Q: What happens when I pull the deployment handle?
A: 1. Rocket fires. The chute is extracted 2. Speed-sensing slider controls how fast chute opens 3. Full parachute inflation 4. Aircraft is gradually lowered to the ground.
Q. What Cessna models can be retrofitted with a BRS Whole Aircraft Rescue Parachute System?
A. Cessna 182 – 1964 and newer.
Cessna 172 – 1966 and newer.
Q. How much weight does a BRS Whole Aircraft Rescue Parachute System add?
A. Cessna 182 – 85 pounds
Cessna 172 – 79 pounds
Q. How many aircraft saves are credited to a BRS Whole Aircraft Rescue Parachute System?
A. As of August 2017, 376.
Q. What’s the difference between the BRS Whole Aircraft Rescue Parachute System developed for the Cessna 172/182 and the one you developed with Cirrus for all their models?
A. There is virtually no difference in the parachute system and rocket motor. The safety both systems offer is the same.
Q. How is the BRS Whole Aircraft Rescue Parachute System installed in my Cessna 172 or 182?
A. It is a compact package in the far side of the baggage compartment and aimed out the rear window, so no significant airframe modifications are necessary.
Q. How low can I be and still deploy the system?
A. Altitude is only one of the critical variables to take into account when evaluating the safety potential of the parachute. Extracting a parachute in flight at any altitude will very quickly reduce the energy of the impact to the ground. The lower the energy of the impact, the higher the chances of walking out of the accident.
Q. Can the parachute be deployed or can the rocket be detonated on a hard landing?
A. No—short of pulling the handle, the rocket cannot ignite. You can’t fire it by hitting it, dropping it, heating it (within reason) or any other action. Only pulling the handle will fire it. The unit cannot “just go off.” It is dormant until the pilot exerts a deliberate two-step action.
Q. How much damage will be done to my plane if I land it with a parachute?
A. In all likelihood the aircraft will suffer some significant damage. The terrain where you land will affect this greatly. Though the extent of damage has varied from plane to plane, most GA aircraft that have come down under a BRS deployment have eventually (or will soon) fly again.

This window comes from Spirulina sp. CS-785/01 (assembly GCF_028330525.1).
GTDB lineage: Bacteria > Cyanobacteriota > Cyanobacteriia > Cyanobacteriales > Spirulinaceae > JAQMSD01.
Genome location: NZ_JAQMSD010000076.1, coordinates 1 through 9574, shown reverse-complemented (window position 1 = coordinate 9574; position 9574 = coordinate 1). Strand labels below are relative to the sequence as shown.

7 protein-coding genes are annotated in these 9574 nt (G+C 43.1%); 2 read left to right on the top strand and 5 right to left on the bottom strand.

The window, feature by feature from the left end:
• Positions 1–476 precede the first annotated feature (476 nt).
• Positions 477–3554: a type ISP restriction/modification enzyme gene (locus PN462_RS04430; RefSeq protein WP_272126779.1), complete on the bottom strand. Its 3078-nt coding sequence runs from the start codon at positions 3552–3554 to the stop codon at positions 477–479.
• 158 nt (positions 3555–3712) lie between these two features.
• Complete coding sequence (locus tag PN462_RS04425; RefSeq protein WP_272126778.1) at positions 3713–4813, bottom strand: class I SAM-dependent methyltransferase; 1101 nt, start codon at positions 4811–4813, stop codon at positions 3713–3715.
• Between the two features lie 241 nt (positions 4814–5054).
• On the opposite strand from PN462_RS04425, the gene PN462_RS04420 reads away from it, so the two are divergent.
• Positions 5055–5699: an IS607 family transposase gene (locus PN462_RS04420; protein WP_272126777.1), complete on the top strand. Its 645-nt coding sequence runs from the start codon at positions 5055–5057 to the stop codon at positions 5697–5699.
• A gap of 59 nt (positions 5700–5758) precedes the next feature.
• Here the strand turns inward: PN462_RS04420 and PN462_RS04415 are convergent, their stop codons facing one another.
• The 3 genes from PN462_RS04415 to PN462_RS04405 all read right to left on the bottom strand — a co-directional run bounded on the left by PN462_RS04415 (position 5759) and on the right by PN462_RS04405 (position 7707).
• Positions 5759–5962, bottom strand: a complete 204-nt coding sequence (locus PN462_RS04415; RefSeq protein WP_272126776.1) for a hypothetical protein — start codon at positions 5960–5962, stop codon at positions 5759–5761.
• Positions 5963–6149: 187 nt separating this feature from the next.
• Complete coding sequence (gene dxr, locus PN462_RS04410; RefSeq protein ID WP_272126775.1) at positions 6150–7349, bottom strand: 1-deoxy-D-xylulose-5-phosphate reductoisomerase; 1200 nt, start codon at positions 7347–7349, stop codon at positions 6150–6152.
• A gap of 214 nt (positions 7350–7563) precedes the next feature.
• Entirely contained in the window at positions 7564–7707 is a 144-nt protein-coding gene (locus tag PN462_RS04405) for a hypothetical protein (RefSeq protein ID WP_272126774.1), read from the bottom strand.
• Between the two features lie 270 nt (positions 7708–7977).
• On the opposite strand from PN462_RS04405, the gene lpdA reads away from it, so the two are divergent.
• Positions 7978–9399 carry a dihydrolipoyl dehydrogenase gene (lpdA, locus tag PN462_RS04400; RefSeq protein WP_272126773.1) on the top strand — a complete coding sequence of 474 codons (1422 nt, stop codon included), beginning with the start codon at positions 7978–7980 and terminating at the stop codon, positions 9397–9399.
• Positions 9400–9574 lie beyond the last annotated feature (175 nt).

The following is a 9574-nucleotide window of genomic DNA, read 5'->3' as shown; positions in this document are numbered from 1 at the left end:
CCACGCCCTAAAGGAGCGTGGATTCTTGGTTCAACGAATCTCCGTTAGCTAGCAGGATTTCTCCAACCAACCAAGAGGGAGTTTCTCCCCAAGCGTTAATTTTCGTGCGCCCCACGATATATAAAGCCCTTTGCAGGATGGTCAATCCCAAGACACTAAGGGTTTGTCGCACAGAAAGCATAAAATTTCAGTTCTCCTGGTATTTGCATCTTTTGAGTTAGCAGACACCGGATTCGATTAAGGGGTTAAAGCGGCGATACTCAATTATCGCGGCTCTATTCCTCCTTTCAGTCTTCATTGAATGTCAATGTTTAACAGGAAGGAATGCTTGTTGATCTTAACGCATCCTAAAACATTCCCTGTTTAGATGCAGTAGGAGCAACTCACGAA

Q. How much stress is there on passengers at touchdown?
A. Less than 4Gs. At a severe test condition (straight down, on wheels, on flat concrete), occupant load on touchdown has been demonstrated to be well within tolerances for spinal compression.
Q. How much control does the pilot have once the system is deployed?
A. Once the deployment handle is pulled, everything is automatic. Plane and occupants will ride it to touchdown, there is no provision to “cut away” or undo the deployment.
Q. How much force does it take to pull the deployment handle?
A. The safety cover pulls off easily. However, the actual deployment handle requires a noticeable effort by either pilot or front passenger who need to exert about 40 pounds of force. Tests have shown that a 12-year-old girl can activate the deployment handle.
Q. Where can I have the BRS Whole Aircraft Rescue Parachute System installed?
A. Any BRS Authorized Cessna Installation Center can install the system. However, the installation process is well documented so your local, licensed A & P with A/I could install it in 40-45 hours.
Q. What is the service life of a BRS Whole Aircraft Rescue Parachute System?
A. The chute needs to be repacked every 10 years and the rocket replaced. Every 5 years a small mil-spec device called a “line cutter” needs to be replaced.
Q. How do I get my Cessna 172/182 chute repacked?
A. For all repack questions call 651-294-3275 or email at email@example.com
You must call BRS (651-294-3275) to obtain a Return Materials Authorization number (RMA) BEFORE you send back the unit. WE CANNOT ACCEPT RETURNS WITHOUT AN RMA NUMBER
Repack Information for U.S. Customers
380 Airport Road
South St. Paul, MN 55075
DO NOT send a live rocket motor, or any explosive device to BRS in the United States. This is illegal and is subject to severe penalties. Contact BRS for information on how to ship your unit to BRS USA.
Refer to your BRS owners manual or contact BRS to prepare your unit for repacking.
NOTE: If you are sending your unit from any country to the United States, take care to ensure BRS does not have to pay any duty or tariff charges on your BRS unit when returned for service. If BRS must pay this charge, we must add this to your invoice. You can avoid this expense by marking your shipping container and all copies of shipping documents as follows: “U.S. GOODS, RETURNED”
Prices effective 2017 and are subject to change-All prices are factory direct; no dealer discount.
*Includes Repack, Rocket and Line Cutter
Cessna 172 $5,880
Cessna 182 $5,880
Q. In what countries are BRS General Aviation systems certified?
A. Every country with operating agreements with the FAA and EASA will accept the BRS Whole Aircraft Rescue Parachute System.
Have a question you don’t see answered here?
Call us (651) 457-7491.